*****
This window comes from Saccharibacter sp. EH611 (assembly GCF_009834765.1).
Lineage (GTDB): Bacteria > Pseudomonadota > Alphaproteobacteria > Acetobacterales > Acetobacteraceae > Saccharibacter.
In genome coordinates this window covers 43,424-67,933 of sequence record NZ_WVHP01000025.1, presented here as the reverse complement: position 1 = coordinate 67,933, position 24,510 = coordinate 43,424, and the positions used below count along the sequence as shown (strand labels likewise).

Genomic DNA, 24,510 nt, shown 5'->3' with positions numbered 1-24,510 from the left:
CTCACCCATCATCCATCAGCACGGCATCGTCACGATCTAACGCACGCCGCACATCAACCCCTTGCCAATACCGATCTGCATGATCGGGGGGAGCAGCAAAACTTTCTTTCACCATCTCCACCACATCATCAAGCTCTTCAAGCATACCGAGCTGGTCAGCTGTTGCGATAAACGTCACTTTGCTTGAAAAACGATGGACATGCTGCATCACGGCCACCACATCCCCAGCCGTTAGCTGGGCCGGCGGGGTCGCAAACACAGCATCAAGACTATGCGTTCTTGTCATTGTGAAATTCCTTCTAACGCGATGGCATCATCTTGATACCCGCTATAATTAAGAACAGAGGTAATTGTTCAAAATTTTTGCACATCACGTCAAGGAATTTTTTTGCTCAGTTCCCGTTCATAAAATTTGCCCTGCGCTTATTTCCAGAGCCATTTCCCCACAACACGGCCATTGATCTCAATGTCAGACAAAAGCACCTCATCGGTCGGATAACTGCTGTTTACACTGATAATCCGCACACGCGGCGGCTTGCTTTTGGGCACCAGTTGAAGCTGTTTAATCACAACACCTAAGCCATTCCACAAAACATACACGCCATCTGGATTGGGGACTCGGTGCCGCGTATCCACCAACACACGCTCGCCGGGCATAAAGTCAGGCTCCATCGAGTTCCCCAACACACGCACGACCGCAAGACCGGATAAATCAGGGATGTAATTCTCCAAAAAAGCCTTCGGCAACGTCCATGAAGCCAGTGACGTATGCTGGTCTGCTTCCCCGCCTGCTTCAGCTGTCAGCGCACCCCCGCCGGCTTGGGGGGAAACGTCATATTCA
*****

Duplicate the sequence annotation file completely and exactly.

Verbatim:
This window comes from Saccharibacter sp. EH611 (assembly GCF_009834765.1).
Lineage (GTDB): Bacteria > Pseudomonadota > Alphaproteobacteria > Acetobacterales > Acetobacteraceae > Saccharibacter.
In genome coordinates this window covers 43,424-67,933 of sequence record NZ_WVHP01000025.1, presented here as the reverse complement: position 1 = coordinate 67,933, position 24,510 = coordinate 43,424, and the positions used below count along the sequence as shown (strand labels likewise).

Genomic DNA, 24,510 nt, shown 5'->3' with positions numbered 1-24,510 from the left:
CTCACCCATCATCCATCAGCACGGCATCGTCACGATCTAACGCACGCCGCACATCAACCCCTTGCCAATACCGATCTGCATGATCGGGGGGAGCAGCAAAACTTTCTTTCACCATCTCCACCACATCATCAAGCTCTTCAAGCATACCGAGCTGGTCAGCTGTTGCGATAAACGTCACTTTGCTTGAAAAACGATGGACATGCTGCATCACGGCCACCACATCCCCAGCCGTTAGCTGGGCCGGCGGGGTCGCAAACACAGCATCAAGACTATGCGTTCTTGTCATTGTGAAATTCCTTCTAACGCGATGGCATCATCTTGATACCCGCTATAATTAAGAACAGAGGTAATTGTTCAAAATTTTTGCACATCACGTCAAGGAATTTTTTTGCTCAGTTCCCGTTCATAAAATTTGCCCTGCGCTTATTTCCAGAGCCATTTCCCCACAACACGGCCATTGATCTCAATGTCAGACAAAAGCACCTCATCGGTCGGATAACTGCTGTTTACACTGATAATCCGCACACGCGGCGGCTTGCTTTTGGGCACCAGTTGAAGCTGTTTAATCACAACACCTAAGCCATTCCACAAAACATACACGCCATCTGGATTGGGGACTCGGTGCCGCGTATCCACCAACACACGCTCGCCGGGCATAAAGTCAGGCTCCATCGAGTTCCCCAACACACGCACGACCGCAAGACCGGATAAATCAGGGATGTAATTCTCCAAAAAAGCCTTCGGCAACGTCCATGAAGCCAGTGACGTATGCTGGTCTGCTTCCCCGCCTGCTTCAGCTGTCAGCGCACCCCCGCCGGCTTGGGGGGAAACGTCATATTCA